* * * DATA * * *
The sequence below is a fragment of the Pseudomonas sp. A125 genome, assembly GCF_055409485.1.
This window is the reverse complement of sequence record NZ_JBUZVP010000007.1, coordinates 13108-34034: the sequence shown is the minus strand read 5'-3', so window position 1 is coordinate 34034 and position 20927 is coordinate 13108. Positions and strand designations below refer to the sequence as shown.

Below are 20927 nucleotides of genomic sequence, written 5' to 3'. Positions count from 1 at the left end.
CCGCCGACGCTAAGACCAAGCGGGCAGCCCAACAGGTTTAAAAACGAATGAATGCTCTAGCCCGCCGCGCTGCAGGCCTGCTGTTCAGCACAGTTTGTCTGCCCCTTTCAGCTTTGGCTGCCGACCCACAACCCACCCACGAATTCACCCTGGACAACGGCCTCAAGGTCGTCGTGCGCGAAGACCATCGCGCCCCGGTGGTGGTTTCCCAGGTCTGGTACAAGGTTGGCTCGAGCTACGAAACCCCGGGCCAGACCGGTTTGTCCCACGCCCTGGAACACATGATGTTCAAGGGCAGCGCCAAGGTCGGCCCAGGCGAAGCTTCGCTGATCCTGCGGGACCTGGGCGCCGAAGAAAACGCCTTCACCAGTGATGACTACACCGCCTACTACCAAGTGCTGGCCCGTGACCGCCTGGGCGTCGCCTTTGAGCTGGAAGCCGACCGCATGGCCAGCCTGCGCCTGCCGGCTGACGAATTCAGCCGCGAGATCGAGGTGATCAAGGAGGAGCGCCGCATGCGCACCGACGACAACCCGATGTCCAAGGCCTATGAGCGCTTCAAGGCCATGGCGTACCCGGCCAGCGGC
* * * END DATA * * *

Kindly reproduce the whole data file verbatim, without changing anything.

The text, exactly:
The sequence below is a fragment of the Pseudomonas sp. A125 genome, assembly GCF_055409485.1.
This window is the reverse complement of sequence record NZ_JBUZVP010000007.1, coordinates 13108-34034: the sequence shown is the minus strand read 5'-3', so window position 1 is coordinate 34034 and position 20927 is coordinate 13108. Positions and strand designations below refer to the sequence as shown.

Below are 20927 nucleotides of genomic sequence, written 5' to 3'. Positions count from 1 at the left end.
CCGCCGACGCTAAGACCAAGCGGGCAGCCCAACAGGTTTAAAAACGAATGAATGCTCTAGCCCGCCGCGCTGCAGGCCTGCTGTTCAGCACAGTTTGTCTGCCCCTTTCAGCTTTGGCTGCCGACCCACAACCCACCCACGAATTCACCCTGGACAACGGCCTCAAGGTCGTCGTGCGCGAAGACCATCGCGCCCCGGTGGTGGTTTCCCAGGTCTGGTACAAGGTTGGCTCGAGCTACGAAACCCCGGGCCAGACCGGTTTGTCCCACGCCCTGGAACACATGATGTTCAAGGGCAGCGCCAAGGTCGGCCCAGGCGAAGCTTCGCTGATCCTGCGGGACCTGGGCGCCGAAGAAAACGCCTTCACCAGTGATGACTACACCGCCTACTACCAAGTGCTGGCCCGTGACCGCCTGGGCGTCGCCTTTGAGCTGGAAGCCGACCGCATGGCCAGCCTGCGCCTGCCGGCTGACGAATTCAGCCGCGAGATCGAGGTGATCAAGGAGGAGCGCCGCATGCGCACCGACGACAACCCGATGTCCAAGGCCTATGAGCGCTTCAAGGCCATGGCGTACCCGGCCAGCGGC